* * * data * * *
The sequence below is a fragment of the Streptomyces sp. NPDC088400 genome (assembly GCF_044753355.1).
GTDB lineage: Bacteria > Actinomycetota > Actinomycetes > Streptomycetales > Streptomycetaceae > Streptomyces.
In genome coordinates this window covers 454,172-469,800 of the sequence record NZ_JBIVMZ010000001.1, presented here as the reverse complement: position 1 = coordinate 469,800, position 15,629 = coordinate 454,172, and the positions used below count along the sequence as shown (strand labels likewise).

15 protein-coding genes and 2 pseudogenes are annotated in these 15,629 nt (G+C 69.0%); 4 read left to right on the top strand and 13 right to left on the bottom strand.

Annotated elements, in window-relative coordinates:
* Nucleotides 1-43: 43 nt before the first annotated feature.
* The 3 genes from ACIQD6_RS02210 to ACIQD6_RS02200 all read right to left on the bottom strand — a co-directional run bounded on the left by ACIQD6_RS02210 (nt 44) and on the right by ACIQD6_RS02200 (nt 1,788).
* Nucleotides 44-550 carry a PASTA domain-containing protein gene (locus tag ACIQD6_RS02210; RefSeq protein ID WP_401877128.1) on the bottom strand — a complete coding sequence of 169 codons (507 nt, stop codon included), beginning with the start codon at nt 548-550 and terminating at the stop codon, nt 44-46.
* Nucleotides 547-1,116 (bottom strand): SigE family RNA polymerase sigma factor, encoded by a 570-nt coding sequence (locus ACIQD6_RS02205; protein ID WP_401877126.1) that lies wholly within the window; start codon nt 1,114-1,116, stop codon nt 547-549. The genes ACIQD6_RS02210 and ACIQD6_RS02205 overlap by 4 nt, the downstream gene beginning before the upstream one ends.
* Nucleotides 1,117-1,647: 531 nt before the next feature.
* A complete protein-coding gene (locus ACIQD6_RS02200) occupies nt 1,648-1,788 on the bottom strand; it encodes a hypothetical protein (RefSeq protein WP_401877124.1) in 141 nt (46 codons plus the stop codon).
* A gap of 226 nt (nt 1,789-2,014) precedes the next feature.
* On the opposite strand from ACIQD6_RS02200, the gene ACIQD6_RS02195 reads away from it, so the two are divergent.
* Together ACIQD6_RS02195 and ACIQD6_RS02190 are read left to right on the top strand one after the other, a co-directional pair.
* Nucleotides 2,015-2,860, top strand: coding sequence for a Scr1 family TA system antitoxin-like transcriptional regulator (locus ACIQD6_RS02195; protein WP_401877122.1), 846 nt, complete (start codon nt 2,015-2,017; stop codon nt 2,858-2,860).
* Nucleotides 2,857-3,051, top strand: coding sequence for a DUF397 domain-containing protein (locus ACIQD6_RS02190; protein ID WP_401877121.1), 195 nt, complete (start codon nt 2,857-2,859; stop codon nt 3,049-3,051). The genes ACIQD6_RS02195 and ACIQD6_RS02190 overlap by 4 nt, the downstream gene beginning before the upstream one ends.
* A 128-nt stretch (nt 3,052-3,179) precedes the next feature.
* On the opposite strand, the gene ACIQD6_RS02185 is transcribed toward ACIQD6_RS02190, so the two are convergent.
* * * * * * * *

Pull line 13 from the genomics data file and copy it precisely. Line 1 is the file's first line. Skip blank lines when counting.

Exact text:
* On the opposite strand from ACIQD6_RS02200, the gene ACIQD6_RS02195 reads away from it, so the two are divergent.